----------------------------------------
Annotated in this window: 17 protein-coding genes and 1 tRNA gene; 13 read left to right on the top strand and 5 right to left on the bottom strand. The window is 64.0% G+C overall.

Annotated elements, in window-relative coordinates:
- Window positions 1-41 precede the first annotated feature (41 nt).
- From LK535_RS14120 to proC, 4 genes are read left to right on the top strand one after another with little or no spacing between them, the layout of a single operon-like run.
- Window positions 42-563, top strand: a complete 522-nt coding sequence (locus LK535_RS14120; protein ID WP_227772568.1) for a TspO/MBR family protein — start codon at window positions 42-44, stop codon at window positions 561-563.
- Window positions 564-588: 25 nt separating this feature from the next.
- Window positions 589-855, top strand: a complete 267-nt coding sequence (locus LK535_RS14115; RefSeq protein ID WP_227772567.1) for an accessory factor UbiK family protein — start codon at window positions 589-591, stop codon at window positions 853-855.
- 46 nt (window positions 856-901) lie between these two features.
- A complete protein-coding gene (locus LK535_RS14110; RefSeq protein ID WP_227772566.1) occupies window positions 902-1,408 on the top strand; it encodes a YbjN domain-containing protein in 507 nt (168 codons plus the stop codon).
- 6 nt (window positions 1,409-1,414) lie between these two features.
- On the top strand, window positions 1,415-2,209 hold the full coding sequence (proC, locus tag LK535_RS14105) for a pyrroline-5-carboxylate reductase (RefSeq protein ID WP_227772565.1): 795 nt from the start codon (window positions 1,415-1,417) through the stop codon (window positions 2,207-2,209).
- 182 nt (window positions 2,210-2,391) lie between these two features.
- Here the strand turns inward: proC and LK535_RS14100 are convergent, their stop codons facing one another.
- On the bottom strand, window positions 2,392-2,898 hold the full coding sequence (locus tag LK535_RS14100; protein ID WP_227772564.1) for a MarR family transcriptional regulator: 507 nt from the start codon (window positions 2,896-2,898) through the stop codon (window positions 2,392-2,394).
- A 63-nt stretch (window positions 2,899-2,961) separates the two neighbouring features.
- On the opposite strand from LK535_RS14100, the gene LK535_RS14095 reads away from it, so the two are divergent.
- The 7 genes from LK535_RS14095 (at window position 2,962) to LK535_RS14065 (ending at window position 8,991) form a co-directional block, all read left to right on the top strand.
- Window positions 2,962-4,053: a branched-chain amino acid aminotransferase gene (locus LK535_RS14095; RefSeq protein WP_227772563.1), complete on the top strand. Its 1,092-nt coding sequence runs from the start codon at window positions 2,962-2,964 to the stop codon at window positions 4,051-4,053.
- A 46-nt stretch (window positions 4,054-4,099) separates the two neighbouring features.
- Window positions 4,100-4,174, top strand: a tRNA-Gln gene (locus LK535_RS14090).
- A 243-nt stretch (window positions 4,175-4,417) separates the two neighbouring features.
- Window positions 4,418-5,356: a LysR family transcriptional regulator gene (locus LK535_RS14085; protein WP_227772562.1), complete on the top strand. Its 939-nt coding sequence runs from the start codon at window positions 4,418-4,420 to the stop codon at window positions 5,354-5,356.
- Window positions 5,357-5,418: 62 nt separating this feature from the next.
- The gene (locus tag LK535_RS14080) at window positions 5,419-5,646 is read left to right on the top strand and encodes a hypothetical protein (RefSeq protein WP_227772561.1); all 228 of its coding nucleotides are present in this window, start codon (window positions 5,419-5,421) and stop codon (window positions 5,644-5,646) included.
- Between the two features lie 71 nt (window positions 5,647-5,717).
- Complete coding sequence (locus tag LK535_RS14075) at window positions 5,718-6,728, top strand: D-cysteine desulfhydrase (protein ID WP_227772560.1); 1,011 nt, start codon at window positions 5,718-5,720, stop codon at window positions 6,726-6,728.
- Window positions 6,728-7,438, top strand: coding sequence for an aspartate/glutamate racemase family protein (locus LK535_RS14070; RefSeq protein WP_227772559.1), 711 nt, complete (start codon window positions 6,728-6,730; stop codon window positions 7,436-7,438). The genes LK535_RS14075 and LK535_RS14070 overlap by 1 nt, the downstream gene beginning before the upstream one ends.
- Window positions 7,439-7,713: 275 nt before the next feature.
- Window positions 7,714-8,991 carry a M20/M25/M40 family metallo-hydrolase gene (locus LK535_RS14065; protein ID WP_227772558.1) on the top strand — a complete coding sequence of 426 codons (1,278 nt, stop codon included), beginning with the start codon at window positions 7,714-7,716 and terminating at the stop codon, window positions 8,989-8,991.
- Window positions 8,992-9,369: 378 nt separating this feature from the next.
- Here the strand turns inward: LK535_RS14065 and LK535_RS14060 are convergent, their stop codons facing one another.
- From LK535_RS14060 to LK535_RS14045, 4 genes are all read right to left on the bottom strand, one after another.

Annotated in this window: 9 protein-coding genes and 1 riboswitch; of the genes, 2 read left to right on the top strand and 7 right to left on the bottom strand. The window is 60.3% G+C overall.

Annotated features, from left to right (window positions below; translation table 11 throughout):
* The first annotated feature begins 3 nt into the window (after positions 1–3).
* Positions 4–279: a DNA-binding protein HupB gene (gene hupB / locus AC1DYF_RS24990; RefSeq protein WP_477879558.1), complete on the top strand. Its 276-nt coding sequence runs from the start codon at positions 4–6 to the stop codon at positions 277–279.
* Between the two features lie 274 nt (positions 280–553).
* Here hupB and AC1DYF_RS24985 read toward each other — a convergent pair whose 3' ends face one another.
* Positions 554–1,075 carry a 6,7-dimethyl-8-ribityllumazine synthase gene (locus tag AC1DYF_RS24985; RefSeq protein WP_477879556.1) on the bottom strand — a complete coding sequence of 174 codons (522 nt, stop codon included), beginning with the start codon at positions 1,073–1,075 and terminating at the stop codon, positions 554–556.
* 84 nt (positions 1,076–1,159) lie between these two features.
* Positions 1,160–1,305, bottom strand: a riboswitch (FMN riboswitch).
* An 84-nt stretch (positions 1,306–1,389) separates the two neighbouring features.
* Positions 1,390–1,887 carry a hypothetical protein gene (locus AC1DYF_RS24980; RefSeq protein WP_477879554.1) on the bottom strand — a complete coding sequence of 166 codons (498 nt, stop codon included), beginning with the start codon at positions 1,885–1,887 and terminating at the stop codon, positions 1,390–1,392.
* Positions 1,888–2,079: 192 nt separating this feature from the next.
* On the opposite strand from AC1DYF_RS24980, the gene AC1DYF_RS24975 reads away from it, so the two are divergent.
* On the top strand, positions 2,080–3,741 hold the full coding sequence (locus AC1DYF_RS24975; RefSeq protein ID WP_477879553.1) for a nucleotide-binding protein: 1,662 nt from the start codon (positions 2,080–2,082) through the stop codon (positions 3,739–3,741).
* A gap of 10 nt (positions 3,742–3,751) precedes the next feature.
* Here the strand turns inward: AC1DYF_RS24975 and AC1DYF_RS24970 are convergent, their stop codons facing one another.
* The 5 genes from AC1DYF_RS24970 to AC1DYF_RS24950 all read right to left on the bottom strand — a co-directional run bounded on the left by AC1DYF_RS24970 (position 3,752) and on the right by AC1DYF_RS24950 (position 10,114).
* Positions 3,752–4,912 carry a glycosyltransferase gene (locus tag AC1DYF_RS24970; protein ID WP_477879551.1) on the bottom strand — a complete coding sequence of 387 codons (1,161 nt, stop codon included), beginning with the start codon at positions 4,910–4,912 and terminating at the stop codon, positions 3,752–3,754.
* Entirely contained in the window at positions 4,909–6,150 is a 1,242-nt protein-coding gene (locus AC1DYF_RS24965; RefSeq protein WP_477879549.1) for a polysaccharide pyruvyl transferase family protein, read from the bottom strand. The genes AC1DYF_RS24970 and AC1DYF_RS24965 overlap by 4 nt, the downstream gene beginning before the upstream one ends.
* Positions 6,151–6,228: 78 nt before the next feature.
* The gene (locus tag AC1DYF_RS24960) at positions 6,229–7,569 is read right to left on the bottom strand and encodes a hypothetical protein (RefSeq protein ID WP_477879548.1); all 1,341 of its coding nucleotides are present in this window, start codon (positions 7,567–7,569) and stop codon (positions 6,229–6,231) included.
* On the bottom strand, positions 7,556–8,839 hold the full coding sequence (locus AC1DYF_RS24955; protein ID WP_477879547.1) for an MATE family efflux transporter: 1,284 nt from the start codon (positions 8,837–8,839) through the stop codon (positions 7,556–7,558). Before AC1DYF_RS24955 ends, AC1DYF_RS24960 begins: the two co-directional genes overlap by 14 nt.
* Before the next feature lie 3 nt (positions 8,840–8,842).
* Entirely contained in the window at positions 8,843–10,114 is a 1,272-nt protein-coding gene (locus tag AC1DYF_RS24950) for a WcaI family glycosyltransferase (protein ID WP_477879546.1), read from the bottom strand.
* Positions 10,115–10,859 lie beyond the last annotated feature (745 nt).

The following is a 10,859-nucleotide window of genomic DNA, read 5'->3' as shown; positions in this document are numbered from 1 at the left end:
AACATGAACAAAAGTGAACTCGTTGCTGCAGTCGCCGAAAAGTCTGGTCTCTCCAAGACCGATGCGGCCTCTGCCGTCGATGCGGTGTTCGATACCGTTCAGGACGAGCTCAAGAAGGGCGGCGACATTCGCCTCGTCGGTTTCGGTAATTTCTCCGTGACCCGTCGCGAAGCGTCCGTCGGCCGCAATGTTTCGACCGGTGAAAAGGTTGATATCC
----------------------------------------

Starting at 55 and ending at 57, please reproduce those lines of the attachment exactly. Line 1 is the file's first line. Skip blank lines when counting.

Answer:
* Before the next feature lie 3 nt (positions 8,840–8,842).
* Entirely contained in the window at positions 8,843–10,114 is a 1,272-nt protein-coding gene (locus tag AC1DYF_RS24950) for a WcaI family glycosyltransferase (protein ID WP_477879546.1), read from the bottom strand.
* Positions 10,115–10,859 lie beyond the last annotated feature (745 nt).